Perhaps the most highly successful form of treatment is that of S. W. Lambert and H. S. Patterson, of St. Luke's Hospital, New York. They advise immediate administration of the whites of several eggs, followed by lavage. On admission to the hospital they give another thorough lavage and introduce through the tube a pint of milk, following this in one hour by another lavage if the nausea and vomiting continue. As soon as the stomach permits they begin the following routine: (1) Hourly liquid by mouth, 8 ounces (240 c.c.) of milk alternating with 8 ounces (240 c.c.) of a mixture of potassium bitartrate and sugar, each 1 dram (4 gm.), lactose 4 drams (15 gm.), lemon juice, one ounce (30 c.c.), with boiling water, 1 pint (480 c.c.). (2) A continuous rectal drip of a solution of potassium acetate, 3j (4 gm.) to Oj (480 c.c). (3) Lavage of the stomach twice daily. (4) Irrigation of the colon twice daily. (5) A daily hot-pack sweat. The treatment is continued until there is no mercury in the urine on two successive days. In some of the cases received late this stage has not been reached for as much as three weeks. In a number of cases treated by this type of alkali-water therapy, even after anuria for several days the urine had returned to normal in three or four weeks, and the kidneys were apparently permanently restored.
Macnider has shown that alkalies seemed to give the best protection against the development of tubular nephritis in experimental uranium poisoning. A case reported by H. C. Wood illustrates a possible danger from copious water ingestion if the anuria is not overcome. The patient passed only 3 3/4 ounces of urine in seven days and on the four subsequent days 4, 9, 11, and 14 ounces, and on the twelfth day died of pulmonary edema.
Burmeister recommends the substitution of new blood for the mercury-containing blood by repeated copious venesections and transfusions. Wilms uses calcium sulphide intravenously, 1 grain (0.06 gm.) in 1 ounce (30 c.c.) of tap-water filtered hot for each grain of mercury salt ingested. He also gives 1 grain (0.06 gm.) every hour by mouth. Sodium phosphite has been proposed, but it has a reducing value only in the stomach. Halls antidote, consisting of potassium iodide, quinine hydrochloride and water, has been shown by Barbour to be valueless. Decapsulation of the kidneys has overcome the anuria in some cases.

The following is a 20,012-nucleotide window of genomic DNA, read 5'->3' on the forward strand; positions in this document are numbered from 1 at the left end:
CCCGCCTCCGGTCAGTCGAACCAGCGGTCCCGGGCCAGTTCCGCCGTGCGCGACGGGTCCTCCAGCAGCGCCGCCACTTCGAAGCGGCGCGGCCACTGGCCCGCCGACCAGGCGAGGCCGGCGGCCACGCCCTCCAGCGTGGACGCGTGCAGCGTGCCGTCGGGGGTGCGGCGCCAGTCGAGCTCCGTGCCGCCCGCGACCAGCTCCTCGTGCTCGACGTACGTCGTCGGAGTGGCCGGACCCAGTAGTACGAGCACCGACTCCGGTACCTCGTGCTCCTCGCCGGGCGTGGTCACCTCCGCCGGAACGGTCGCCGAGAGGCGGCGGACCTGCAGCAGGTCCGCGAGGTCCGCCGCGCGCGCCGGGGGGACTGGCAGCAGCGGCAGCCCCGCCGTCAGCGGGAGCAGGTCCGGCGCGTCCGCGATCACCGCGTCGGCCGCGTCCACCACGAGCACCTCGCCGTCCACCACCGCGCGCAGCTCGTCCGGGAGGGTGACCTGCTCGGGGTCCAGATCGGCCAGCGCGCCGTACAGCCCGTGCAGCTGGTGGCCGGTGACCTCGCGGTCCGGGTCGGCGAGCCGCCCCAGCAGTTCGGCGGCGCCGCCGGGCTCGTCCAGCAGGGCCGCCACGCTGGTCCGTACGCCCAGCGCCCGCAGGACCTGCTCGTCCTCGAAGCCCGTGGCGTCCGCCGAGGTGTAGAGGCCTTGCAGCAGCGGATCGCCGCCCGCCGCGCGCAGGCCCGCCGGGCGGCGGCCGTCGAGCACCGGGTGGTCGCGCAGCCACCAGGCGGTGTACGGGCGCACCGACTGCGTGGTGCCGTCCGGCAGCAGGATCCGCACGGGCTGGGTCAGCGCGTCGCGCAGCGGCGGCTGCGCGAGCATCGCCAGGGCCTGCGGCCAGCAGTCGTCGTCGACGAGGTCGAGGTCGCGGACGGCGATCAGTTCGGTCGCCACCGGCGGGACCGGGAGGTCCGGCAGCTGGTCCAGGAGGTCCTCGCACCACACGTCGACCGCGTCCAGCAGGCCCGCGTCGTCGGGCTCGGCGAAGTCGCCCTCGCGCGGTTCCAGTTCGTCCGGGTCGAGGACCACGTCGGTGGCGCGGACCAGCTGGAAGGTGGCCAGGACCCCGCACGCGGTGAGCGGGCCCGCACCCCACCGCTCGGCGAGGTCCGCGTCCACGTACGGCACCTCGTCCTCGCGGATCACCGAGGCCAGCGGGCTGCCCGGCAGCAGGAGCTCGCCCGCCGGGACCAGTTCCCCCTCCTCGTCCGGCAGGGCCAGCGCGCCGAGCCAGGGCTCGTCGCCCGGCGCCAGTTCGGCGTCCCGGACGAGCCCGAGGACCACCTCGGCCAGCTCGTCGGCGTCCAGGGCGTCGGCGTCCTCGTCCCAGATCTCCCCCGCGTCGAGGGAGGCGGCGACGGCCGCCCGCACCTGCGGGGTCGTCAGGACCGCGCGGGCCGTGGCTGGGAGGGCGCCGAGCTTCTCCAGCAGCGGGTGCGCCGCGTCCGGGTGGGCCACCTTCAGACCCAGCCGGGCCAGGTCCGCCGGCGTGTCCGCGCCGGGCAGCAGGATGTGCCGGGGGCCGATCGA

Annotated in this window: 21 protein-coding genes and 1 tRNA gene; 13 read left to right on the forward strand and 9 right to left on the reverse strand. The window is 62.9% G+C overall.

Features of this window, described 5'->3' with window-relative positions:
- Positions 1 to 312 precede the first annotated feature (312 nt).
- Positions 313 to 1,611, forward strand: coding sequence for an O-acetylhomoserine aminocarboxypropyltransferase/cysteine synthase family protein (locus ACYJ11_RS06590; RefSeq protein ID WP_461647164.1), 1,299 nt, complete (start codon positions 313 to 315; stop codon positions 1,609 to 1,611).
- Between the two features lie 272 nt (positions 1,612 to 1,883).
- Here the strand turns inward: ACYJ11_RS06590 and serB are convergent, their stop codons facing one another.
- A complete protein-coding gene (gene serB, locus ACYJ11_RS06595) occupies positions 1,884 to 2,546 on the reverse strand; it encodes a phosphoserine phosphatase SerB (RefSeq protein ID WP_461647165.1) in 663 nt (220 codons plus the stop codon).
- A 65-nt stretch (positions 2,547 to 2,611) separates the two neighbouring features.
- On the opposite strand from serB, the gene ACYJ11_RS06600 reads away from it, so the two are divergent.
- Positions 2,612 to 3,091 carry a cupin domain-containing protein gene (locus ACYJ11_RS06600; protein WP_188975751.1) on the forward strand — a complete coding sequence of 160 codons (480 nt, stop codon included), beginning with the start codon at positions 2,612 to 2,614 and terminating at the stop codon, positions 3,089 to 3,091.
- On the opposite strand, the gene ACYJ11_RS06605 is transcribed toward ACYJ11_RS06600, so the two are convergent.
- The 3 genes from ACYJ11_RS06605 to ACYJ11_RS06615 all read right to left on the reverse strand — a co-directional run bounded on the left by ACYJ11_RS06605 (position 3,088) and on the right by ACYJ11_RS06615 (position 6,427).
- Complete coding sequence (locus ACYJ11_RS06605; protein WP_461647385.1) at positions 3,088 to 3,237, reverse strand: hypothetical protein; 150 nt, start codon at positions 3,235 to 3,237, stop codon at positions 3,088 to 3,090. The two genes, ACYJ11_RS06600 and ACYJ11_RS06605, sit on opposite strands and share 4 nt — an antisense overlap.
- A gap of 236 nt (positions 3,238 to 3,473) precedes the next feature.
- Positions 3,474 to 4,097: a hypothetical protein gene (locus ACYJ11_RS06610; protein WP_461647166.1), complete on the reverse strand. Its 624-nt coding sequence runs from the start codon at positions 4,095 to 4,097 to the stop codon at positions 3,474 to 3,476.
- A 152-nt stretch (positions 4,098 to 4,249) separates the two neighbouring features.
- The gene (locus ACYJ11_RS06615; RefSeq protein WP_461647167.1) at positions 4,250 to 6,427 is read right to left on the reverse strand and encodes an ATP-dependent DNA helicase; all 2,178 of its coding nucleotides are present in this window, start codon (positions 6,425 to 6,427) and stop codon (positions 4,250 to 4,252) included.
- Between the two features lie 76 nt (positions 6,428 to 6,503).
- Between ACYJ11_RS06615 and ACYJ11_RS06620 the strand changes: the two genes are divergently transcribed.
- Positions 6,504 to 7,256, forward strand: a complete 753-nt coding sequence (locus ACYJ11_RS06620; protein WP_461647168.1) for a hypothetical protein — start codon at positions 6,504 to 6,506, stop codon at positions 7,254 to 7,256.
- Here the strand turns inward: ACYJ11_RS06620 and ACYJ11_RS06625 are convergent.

This is seen among makers of mirrors, barometers, thermometers, and felt for felt hats, the hides being impregnated with mercury. It also occasionally results from the mercury treatment of syphilis. The writer saw a case in a man who had used cinnabar (mercuric sulphide) in an Indian make-up. Besides the salivation, the poisoning shows the usual effects of the heavy metals on the nutrition, the alimentary tract, the nervous system, and the blood. These effects are: loss of appetite, nausea, and other derangements of digestion, constipation or diarrhea, colic, anemia, loss of flesh and strength, and aching in bones and joints. There may be a general cachexia. There is no line on the gums, as in lead-poisoning. The effect on the nervous system may be pronounced. There are: a tremor of the hands and lips or the whole body, irritability of temper, fear, hallucinations, loss of memory, mental weakness, loss of will-power, and perhaps a peripheral neuritis (Starr says rare, if occurs at all). The diagnosis is confirmed by finding mercury in the urine or feces.
The treatment is removal of the patient from exposure to the mercury, potassium iodide and free water-alkali therapy to promote elimination, and care for the nervous condition, the malnutrition, the anemia, and the salivation. Oliver thinks iodide is useless.
During the treatment of syphilis a sore throat or mouth due to mercury may sometimes be attributed to the disease, and may persist until the mercury is stopped. Busch says that mercury is contraindicated in Addison's disease.